[…] Perhaps Ruth Christenson is still remembered in quiet vigils in Minneapolis. I hope so. She sure as hell isn’t remembered anywhere else.
Perhaps that’s for the best. If Ruth Christenson were remembered today, she’d be remembered not as a hero — or even as a martyr — but as a crazy woman. A tragic figure, no doubt, but the tragedy would be considered hers to bear alone.
Even people calling themselves feminists, no shortage of men in that number these days, would believe Christenson did what she did out of selfish, personal desperation: an inability to cope with private horrors that have little to do with what the “common woman” experiences. Hormones and brain chemistry. To them, that can be the only reason why she took such a terrible and final action.
Not because sexism shatters women’s lives. […]
Who would be willing to remember the bravery of Ruth Christenson in a world where even anti-pornography activists are ready to shed the word “feminist” from their organizations in exchange for better funding? […]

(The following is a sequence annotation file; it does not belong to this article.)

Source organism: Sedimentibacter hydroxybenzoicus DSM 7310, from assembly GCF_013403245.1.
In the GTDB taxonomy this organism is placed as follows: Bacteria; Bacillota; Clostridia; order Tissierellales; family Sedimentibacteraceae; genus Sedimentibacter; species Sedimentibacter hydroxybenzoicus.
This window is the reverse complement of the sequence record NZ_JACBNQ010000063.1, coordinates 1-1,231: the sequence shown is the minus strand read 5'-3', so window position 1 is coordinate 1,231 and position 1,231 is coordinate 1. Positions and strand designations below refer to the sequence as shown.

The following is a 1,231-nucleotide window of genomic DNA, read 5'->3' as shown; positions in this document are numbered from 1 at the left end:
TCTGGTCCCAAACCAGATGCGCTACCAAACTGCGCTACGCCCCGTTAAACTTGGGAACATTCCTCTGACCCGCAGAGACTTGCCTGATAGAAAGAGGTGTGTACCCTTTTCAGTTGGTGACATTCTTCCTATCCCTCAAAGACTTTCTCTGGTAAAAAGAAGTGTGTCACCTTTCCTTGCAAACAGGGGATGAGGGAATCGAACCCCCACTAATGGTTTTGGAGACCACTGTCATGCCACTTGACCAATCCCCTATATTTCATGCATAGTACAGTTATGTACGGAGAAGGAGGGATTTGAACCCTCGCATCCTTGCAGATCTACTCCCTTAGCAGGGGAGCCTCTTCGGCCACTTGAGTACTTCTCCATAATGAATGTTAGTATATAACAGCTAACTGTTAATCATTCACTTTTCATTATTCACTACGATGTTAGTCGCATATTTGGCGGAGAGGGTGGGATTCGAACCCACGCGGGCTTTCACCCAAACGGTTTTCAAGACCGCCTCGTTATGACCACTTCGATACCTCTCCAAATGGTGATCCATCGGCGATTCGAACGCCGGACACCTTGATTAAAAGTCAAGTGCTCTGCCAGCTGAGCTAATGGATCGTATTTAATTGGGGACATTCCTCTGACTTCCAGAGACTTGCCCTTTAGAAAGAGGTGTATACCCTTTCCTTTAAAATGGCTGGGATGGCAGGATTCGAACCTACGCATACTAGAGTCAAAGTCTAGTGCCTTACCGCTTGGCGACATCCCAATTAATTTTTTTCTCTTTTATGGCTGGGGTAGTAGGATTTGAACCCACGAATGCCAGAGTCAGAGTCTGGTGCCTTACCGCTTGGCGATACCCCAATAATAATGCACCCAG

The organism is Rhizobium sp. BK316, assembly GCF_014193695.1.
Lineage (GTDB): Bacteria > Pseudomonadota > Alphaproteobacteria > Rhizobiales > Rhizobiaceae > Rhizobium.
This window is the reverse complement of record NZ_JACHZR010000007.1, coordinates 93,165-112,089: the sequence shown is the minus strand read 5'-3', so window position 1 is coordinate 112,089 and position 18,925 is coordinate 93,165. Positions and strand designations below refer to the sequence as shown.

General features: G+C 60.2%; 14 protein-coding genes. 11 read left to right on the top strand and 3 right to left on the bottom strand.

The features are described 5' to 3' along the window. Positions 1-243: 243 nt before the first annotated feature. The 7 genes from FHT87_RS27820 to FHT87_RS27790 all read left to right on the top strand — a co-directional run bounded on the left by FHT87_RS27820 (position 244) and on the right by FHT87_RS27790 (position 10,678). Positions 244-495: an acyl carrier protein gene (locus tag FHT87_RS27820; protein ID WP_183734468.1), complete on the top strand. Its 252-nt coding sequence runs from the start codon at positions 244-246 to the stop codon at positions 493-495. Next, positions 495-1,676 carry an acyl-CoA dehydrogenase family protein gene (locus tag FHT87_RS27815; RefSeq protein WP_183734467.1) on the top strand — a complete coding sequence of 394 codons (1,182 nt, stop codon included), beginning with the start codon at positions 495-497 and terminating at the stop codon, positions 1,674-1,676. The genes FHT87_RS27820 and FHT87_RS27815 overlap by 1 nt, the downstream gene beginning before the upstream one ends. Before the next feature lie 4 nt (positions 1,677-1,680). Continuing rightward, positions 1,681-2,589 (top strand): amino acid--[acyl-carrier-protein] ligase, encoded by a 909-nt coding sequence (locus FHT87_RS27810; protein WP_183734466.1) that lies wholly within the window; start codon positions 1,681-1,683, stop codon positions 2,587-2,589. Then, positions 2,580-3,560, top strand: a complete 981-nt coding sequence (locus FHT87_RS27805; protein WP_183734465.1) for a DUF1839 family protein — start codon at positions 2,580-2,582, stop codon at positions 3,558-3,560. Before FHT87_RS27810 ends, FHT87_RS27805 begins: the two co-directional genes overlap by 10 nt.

If female bravery of that kind could be celebrated, it would mean that women suffer under patriarchy in the here and now, even surrounded by good men….
“Of the pornography consumers interviewed for The Porn Report, 17 per cent were women and 82 per cent were male…”
Debs also wrote:
All porn is violence against women. The existence of any type of porn is a symptom of a world in which women are seen as commodities, and where violence against women is at epidemic proportions. […]